FIG. 1: WHITE OYSTER MUSHROOM PLEUROTUS OSTREATUS FLORIDA
METHODOLOGY: The protocol followed in this study is summarized in Fig. 2. The fungi samples of Pleurotus ostreatus were collected from a mushroom culture lab in Caloocan City, Philippines, and the fruit bodies were collected before or as the mushroom veils opened. After collection, the fungi samples were air-dried for 24 h, finely cut and 100 g was soaked in 1000 ml of 95% ethanol at room temperature for 48 h. This was then filtered and the ethanol removed through a rotary evaporator. The crude extract was further lyophilized to completely remove water from the sample.
The cellular responses of the HT-29 human colorectal adenocarcinoma cell lines obtained from Research and Biotechnology Division, St. Lukes Medical Center against the ethanolic extract was then evaluated. These cell lines were cultured in Roswell Park Memorial Institute (RPMI) 1640 medium (Gibco) added with 10% fetal bovine serum (FBS), Penicillin-Streptomycin 1% (v/v) placed in a tissue culture flask and incubated in 5% CO2 at 37 °C. A cell count was done with a 1:4 dilution factor. 50 µl of the cell suspension was added with 150 µl trypan blue. Then, this was subjected to a hemocytometer and cell viability was determined.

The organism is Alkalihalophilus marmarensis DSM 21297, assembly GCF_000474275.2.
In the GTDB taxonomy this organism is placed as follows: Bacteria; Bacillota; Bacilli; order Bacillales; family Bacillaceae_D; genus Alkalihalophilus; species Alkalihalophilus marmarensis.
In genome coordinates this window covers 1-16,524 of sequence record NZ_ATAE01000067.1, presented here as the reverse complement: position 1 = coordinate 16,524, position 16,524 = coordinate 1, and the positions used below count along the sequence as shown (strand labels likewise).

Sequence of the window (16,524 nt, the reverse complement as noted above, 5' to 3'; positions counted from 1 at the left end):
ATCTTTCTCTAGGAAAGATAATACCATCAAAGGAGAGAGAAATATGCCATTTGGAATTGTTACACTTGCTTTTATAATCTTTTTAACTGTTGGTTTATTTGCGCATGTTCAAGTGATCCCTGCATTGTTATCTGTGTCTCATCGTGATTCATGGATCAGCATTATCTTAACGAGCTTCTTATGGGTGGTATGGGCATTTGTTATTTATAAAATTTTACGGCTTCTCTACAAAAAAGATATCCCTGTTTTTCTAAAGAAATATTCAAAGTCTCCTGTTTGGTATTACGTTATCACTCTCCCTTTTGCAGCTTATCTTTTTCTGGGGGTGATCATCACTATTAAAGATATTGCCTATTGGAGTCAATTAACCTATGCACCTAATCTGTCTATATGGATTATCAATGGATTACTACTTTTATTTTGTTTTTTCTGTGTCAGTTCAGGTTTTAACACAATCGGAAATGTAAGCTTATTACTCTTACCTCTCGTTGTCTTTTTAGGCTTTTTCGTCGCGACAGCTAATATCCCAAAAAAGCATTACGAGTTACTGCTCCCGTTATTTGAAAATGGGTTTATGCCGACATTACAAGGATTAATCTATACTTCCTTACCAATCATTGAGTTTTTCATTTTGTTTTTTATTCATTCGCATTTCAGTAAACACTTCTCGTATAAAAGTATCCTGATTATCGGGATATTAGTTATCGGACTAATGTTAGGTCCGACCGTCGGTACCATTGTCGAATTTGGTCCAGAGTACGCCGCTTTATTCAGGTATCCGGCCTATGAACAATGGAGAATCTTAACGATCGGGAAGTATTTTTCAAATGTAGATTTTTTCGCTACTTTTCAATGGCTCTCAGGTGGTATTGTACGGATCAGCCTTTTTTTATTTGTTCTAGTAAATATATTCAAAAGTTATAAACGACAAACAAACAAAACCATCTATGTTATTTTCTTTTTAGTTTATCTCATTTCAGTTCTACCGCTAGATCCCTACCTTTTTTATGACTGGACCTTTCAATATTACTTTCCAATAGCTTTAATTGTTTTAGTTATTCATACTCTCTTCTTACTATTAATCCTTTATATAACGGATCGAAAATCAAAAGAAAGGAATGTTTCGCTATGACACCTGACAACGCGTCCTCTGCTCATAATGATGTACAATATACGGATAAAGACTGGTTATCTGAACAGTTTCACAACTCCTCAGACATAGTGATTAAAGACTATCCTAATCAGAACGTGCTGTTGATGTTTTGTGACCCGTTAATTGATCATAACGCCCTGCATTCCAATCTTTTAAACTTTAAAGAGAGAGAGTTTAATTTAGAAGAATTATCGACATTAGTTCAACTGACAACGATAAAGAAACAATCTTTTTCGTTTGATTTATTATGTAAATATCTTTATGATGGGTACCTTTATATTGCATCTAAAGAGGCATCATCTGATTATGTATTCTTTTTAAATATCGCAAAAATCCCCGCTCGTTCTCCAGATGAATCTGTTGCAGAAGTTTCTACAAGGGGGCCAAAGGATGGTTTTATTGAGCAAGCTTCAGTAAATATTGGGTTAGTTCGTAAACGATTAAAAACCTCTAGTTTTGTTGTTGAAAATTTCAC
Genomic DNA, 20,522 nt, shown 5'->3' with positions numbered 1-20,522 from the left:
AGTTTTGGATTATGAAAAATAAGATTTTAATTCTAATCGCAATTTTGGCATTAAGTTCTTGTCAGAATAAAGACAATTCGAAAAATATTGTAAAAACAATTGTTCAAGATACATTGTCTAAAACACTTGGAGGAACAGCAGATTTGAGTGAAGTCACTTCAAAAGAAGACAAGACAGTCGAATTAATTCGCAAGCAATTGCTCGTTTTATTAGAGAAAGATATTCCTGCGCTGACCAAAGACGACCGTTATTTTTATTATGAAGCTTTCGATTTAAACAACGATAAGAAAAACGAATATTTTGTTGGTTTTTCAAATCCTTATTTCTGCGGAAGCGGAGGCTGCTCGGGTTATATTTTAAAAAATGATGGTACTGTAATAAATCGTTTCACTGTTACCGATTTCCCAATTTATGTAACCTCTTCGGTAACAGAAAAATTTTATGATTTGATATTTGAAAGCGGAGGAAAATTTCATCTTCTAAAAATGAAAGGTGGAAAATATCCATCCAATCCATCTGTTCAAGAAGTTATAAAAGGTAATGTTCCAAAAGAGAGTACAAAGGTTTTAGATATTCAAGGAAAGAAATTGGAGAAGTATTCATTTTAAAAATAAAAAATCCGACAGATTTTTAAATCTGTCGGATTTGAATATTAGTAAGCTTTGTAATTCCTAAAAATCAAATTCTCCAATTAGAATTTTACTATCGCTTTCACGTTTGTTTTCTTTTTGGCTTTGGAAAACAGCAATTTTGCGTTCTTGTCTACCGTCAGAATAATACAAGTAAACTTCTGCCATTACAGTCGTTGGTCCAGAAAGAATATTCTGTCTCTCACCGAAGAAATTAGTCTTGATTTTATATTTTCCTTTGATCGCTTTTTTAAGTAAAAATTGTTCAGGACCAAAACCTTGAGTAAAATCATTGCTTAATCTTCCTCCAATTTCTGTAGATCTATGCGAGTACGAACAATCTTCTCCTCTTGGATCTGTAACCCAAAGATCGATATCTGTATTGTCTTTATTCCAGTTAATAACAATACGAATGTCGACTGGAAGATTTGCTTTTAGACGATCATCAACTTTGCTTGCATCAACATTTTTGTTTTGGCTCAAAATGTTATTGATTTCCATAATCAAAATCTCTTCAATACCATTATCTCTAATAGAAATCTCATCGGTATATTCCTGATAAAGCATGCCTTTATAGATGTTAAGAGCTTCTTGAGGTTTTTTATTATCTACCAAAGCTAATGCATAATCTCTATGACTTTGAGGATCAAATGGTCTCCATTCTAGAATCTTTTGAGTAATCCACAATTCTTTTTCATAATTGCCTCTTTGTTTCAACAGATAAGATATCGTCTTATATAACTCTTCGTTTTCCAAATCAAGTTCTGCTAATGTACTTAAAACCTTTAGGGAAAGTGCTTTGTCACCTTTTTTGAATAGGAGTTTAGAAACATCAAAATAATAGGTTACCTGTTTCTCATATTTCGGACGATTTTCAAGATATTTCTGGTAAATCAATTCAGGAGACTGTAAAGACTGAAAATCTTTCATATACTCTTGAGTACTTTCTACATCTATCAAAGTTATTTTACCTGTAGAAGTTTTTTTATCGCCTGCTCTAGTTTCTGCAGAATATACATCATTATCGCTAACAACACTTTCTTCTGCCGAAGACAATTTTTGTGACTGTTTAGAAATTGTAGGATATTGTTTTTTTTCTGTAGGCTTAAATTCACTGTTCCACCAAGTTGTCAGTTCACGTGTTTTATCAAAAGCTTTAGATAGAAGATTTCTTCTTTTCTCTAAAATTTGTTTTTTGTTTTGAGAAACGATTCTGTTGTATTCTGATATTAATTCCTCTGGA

The cells were then placed onto a 96-well plate and were incubated for 24 h in 5% CO2 at 37 °C. The layout of the 96-well plate consisted of wells 2 from A to H having cells and the media (with Roswell Park Memorial Institute (RPMI) and 2% Fetal bovine serum (FBS). Wells 3-5 from A to H with cells diluted with the Pleurotus ostreatus extract in a 5-fold 10% DMSO dilution and the media. Wells 6-8 from A to H containing 100% DMSO and the cells diluted in 5-fold. For the negative control, wells 1 from A to H are placed with medium only. The 96-well plate was incubated for 24 h at 37 °C. In order to check the absorbance and IC50, the concentration that kills 50% of the cancer cells, of the wells, a microplate reader (Synergy H4 Hybrid Reader) and a microplate software (Biotek Gen5 Data Analysis Software) were used. Prior to this, the incubated 96-well were washed and aspirated with new media, and placed with PrestoBlue for cell viability testing.